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1 review »The opening track here from Seattle-based producer Lusine stuns. It starts with a tight Neu influenced drum beat with jittery synths, pumping bass and fizzy keyboards. It bounds along in that perfect place where studio electronics meet a more ‘live’ type sound. It sounds like all kinds of people, Ulrich Shnauss had a go at this type of thing years ago, as did Kreidler and plenty of oth ... »

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REVIEWS

The Waiting Room by Lusine
1 review. Add your own review.
4 people love this record. Be the 5th!
8/10 Clinton Staff review, 15 February 2013

The opening track here from Seattle-based producer Lusine stuns. It starts with a tight Neu influenced drum beat with jittery synths, pumping bass and fizzy keyboards. It bounds along in that perfect place where studio electronics meet a more ‘live’ type sound. It sounds like all kinds of people, Ulrich Shnauss had a go at this type of thing years ago, as did Kreidler and plenty of others who I can’t think of right now.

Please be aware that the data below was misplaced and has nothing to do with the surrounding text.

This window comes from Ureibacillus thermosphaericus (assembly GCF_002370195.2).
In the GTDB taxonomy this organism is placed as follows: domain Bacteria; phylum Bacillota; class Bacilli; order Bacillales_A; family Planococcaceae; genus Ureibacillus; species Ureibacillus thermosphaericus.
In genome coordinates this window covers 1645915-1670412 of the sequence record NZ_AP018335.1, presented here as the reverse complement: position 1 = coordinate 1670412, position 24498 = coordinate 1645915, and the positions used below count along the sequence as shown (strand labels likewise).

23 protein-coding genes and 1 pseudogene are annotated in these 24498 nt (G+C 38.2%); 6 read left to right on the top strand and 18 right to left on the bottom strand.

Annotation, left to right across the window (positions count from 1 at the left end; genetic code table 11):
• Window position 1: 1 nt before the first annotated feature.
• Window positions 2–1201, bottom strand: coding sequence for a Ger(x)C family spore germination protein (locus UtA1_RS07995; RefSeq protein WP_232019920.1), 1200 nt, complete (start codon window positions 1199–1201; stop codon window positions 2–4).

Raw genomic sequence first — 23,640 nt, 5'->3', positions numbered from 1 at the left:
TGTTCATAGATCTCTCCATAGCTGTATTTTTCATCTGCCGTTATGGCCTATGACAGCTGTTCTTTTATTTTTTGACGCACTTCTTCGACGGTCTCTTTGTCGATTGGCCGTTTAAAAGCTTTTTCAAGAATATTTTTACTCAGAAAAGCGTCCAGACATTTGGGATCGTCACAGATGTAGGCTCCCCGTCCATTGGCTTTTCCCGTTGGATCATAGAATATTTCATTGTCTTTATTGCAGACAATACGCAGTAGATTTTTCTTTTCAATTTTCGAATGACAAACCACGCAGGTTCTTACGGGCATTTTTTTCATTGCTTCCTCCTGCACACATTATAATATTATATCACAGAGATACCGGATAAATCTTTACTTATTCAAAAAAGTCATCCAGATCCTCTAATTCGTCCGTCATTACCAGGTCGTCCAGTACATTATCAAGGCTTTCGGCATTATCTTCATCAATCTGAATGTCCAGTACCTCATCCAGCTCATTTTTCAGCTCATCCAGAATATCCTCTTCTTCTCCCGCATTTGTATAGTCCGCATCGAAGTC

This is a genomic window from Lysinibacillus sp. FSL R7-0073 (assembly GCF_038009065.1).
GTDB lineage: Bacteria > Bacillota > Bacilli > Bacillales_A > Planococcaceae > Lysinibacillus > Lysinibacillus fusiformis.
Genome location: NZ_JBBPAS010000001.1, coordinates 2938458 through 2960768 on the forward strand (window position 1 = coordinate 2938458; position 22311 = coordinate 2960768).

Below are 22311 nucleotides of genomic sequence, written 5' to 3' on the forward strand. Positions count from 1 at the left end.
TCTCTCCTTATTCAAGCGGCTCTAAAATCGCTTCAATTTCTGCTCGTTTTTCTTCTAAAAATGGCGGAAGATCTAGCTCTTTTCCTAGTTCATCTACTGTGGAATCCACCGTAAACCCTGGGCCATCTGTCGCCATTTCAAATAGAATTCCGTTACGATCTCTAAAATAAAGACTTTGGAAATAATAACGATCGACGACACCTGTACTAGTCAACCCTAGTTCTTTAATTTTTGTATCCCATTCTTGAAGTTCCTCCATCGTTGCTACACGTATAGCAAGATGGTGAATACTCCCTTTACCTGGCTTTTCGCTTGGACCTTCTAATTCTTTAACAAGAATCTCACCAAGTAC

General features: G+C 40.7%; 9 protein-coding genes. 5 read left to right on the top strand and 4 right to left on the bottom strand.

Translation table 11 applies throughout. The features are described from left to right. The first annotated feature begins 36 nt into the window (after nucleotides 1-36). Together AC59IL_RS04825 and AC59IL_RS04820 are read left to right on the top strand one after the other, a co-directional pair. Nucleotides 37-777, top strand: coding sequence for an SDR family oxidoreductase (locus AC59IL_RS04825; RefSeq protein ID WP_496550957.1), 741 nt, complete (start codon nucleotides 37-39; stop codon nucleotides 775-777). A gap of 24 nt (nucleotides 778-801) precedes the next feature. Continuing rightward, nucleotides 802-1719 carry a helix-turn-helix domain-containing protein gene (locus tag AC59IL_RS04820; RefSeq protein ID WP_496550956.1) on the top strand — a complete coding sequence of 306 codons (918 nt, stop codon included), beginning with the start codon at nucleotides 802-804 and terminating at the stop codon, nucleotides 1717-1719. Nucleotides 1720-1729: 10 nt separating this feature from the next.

It’s an auspicious start which is pretty much ruined by the next track which is a cover of Electronic’s ‘Get The Message’. You can literally hear the screech of the tyres as the momentum of the album grinds to a halt. They don’t ruin the track, in fact it’s a fair stab but it’s waaaaaaay out of context with what has come before. ‘Lucky’ carries on the vocal theme with a staccato slice of bleepy r’n’b which ain’t bad at all but does continue the schizo nature of the album by seemingly not flowing with what has come before.

On the flip ‘Another Tomorrow’ is a really nice slice of melancholic dance music beginning with FlyLo-style phasing synths and some neat beat work. More impressively, it has a lovely feel to the track, spacious yet with little ideas filtering through, an acidy squiggle, a neat chord change there. This seems to be where the album is at its best, playing it simple with good solid electronica, a genre producer Jeff Mcllwain seems to be extremely adept at. The vocal tracks sprinkled throughout are different in feel, yet impress to varying degrees. It’s just the flow between the varying styles that disarms a bit. I’m not sure what the solution is really, it’s a mixed bag, some things work some things don’t but it is all excellently put together.


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